The ego's road to enlightenment is at times not only a pathless path, but a switchback between hellish dark nights and heavenly raptures. The best psychological account of the hellish realms I have read is Michael Washburn's The Ego And The Dynamic Ground. In particular, Washburn describes the paranoia that besets the wee uncomprehending human ego when confronted by the looming, permeating Ground.
Examples of such fears are the seemingly pathological apprehensions that one is going insane,
that one is being possessed by an alien force or entity, that one is transparent to other people,
and that one is being conspired against or manipulated by mysterious persons or powers (p. 194).
I can personally vouch for all of these.
With every step of growth, there is a moment of terror when all the underpinnings of identity are stripped. We wonder, who am I if I'm not the person I thought I was? In enlightenment we discover, in St. Catherine's words, "My Me is God, nor do I recognize any other Me except my God Himself." This is pretty tough to get our minds around. So we suffer.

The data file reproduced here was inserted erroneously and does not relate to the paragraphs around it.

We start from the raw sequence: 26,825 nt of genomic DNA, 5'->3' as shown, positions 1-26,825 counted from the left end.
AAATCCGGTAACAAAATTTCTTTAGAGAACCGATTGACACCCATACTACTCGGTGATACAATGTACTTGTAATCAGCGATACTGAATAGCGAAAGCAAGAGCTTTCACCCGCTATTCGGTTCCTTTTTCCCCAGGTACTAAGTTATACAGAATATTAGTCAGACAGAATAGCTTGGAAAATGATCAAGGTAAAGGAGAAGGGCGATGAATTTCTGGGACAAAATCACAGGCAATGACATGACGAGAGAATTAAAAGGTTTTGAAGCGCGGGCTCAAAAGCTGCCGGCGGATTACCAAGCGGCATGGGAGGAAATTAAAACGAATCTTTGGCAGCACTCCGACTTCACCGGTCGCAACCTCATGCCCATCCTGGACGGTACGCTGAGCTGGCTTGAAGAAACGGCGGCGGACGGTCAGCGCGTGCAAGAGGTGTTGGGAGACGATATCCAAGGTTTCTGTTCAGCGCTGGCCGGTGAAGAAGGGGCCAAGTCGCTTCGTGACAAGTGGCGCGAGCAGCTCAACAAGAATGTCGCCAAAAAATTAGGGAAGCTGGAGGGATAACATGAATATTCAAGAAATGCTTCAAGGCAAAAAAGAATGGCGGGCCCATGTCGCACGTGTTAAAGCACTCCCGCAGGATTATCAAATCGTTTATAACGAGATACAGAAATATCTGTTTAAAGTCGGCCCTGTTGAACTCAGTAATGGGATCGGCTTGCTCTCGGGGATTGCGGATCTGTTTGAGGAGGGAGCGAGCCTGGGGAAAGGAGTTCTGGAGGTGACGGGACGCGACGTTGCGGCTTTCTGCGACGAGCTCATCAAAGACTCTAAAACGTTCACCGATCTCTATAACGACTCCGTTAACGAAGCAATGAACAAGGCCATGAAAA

But this same truth is also responsible for our bliss states. When we know we are nothing but God's avatars, we -- our little selves -- are off the hook. We cannot do God's job. We are surrendered. Our
life becomes unfathomably miraculous and we are joyfully absorbed by existence itself.
These swings between paranoia and bliss show up long before anybody is called to step on the road. Think of the soul-crushing burden of imagining oneself responsible for every one's well being. Think, on the other hand, of those moments of unselfconsciousness when it is enough just to be alive and to love. At whatever level, we are never unaware of, or not relating to, the Ground. We are either struggling with its Presence, relieved at its Sovereignty, or pretending It doesn't exist.